A key concept in materials science is to engineer
materials to have desired properties. The research field of nanoscale optics
taps into this idea by controlling the optical
properties of materials. Through judicious structuring of optical materials on
the nanometer length scale, researchers can engineer optical resonances, which in
turn provide control over different properties of light, such as amplitude and phase.
This control has enabled exotic effects including invisibility cloaks, negative
refraction, and ultrathin optical devices.
These optical effects rely on the availability of dielectric
materials, which have a high refractive index .
Unfortunately, only few such materials are available in the visible spectrum , which limits the
technological potential of all-dielectric nano-optics. Currently, the most used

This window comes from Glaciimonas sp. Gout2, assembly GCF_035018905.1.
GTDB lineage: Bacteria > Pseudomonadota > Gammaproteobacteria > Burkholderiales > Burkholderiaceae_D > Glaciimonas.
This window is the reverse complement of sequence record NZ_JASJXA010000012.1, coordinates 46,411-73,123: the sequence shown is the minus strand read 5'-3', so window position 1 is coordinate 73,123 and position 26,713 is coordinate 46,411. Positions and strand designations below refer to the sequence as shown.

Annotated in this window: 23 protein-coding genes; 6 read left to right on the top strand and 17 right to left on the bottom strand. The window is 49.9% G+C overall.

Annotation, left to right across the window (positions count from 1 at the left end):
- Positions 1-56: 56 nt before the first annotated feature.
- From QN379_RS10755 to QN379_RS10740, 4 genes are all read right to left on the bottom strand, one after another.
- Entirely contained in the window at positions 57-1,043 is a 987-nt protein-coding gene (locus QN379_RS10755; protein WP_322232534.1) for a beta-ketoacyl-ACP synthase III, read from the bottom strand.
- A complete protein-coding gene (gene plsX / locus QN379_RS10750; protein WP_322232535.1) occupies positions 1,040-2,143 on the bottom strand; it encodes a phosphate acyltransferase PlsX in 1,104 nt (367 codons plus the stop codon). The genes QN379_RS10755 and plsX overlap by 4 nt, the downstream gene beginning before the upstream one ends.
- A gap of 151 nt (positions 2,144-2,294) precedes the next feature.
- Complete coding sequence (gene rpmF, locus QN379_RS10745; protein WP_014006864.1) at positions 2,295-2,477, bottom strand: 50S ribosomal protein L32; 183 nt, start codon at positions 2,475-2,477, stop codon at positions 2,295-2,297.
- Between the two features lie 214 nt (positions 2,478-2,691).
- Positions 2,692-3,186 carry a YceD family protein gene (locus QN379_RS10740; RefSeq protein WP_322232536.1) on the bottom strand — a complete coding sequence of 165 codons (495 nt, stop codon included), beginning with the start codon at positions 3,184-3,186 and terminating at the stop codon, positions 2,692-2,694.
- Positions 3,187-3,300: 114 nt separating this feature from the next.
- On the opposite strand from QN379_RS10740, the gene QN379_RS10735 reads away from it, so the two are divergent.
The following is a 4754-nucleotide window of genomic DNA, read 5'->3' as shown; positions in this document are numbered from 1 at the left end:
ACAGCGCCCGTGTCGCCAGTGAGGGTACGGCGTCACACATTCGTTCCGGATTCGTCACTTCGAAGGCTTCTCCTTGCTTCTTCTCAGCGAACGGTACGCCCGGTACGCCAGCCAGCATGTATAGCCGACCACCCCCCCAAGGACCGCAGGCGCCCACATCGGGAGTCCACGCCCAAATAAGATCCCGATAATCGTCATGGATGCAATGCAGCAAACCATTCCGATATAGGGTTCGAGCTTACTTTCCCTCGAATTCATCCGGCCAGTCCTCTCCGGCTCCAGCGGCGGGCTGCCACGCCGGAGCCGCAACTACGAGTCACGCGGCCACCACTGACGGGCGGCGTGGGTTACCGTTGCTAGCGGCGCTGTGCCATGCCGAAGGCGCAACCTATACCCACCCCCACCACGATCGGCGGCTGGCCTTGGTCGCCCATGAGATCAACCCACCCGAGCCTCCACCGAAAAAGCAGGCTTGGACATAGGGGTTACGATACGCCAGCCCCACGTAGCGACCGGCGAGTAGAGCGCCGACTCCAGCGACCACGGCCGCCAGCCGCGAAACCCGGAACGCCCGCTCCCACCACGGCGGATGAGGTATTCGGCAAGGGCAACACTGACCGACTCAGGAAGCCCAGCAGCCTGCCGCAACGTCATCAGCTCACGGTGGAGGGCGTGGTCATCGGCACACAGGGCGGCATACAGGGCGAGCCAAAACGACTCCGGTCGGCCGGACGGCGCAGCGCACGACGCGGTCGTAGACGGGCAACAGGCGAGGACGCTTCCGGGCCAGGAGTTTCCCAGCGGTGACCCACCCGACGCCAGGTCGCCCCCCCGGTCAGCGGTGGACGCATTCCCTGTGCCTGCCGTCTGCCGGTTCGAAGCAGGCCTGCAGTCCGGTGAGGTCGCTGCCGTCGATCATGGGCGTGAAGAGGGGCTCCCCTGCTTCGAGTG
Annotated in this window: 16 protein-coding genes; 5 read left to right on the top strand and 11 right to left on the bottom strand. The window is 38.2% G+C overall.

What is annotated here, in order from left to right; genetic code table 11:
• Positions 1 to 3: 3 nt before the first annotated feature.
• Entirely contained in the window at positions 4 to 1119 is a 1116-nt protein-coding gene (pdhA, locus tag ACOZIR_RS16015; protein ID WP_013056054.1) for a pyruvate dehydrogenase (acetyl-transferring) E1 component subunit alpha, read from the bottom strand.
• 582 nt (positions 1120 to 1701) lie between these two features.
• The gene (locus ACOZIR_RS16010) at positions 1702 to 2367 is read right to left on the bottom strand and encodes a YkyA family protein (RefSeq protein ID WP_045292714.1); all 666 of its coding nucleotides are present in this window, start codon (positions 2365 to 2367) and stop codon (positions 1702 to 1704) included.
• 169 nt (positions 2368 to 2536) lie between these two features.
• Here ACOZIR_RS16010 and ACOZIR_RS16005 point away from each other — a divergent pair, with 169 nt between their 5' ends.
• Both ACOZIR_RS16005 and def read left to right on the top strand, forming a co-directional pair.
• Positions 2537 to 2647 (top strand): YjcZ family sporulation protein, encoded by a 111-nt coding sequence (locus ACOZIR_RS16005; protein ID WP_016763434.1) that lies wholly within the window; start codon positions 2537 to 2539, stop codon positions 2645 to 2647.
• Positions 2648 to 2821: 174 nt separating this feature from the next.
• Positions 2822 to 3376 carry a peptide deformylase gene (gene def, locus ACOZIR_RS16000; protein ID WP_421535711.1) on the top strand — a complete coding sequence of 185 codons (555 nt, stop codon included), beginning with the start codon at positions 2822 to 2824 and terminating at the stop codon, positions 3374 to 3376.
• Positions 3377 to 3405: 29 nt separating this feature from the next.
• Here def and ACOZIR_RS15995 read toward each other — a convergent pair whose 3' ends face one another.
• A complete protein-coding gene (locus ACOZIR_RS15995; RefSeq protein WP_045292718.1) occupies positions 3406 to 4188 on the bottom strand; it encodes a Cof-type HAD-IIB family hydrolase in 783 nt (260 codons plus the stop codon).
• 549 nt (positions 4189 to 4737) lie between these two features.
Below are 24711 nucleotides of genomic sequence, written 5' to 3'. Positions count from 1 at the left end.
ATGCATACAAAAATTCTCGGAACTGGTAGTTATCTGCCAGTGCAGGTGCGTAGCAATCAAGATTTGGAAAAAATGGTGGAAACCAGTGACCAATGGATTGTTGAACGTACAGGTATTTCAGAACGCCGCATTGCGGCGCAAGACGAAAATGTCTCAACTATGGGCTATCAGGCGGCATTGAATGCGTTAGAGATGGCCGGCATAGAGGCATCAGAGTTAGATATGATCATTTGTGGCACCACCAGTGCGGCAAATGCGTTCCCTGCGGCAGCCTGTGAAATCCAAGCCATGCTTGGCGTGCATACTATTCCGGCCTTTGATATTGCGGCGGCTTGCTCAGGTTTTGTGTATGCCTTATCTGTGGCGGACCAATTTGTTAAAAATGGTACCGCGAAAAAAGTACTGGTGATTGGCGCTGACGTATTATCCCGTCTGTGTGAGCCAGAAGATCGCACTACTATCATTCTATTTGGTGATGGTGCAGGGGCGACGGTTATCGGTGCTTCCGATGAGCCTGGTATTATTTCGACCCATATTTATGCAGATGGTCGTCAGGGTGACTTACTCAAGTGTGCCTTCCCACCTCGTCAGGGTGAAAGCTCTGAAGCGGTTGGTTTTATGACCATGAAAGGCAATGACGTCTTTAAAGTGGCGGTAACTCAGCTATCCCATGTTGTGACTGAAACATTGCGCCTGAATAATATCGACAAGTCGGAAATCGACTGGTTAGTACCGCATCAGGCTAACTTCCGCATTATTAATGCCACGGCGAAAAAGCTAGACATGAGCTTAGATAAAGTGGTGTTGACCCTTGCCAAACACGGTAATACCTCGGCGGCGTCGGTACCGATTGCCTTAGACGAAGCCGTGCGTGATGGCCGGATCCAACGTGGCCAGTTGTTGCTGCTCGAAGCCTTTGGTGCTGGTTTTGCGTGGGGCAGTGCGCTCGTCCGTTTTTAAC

high-refractive-index materials are silicon (Si) and titanium dioxide (TiO2),
since they are convenient to use due to the availability of well-tested
fabrication methods. However, what if there are even better optical materials
available that have not been discovered yet?
This project will use computational screening methods
to search for new and better high-refractive-index materials. This will be done
by employing density functional theory (DFT) calculations to compute the
wavelength-dependent refractive index in the visible spectrum for hundreds of
materials with band gaps in the range 1-3 eV. For the best candidates
identified in the screening, the optical performance of the new materials is
then tested through analytical electromagnetic Mie calculations.
This Master thesis project is at very forefront of
current research, combining state-of-the-art DFT and nano-optics research.
 A. I. Kuznetsov, A. E.
Miroshnichenko, M. L. Brongersma, Y. S. Kivshar og B. Luk’yanchuk,
"Optically resonant dielectric nanostructures," Science 354, 846 (2016).
 D. G. Baranov, D. A. Zuev, S. I.
Lepeshov, O. V. Kotov, A. E. Krasnok, A. B. Evlyukhin og B. N. Chichkov,
"All-dielectric nanophotonics: the quest for better materials and
fabrication techniques," Optica 4, 814 (2017).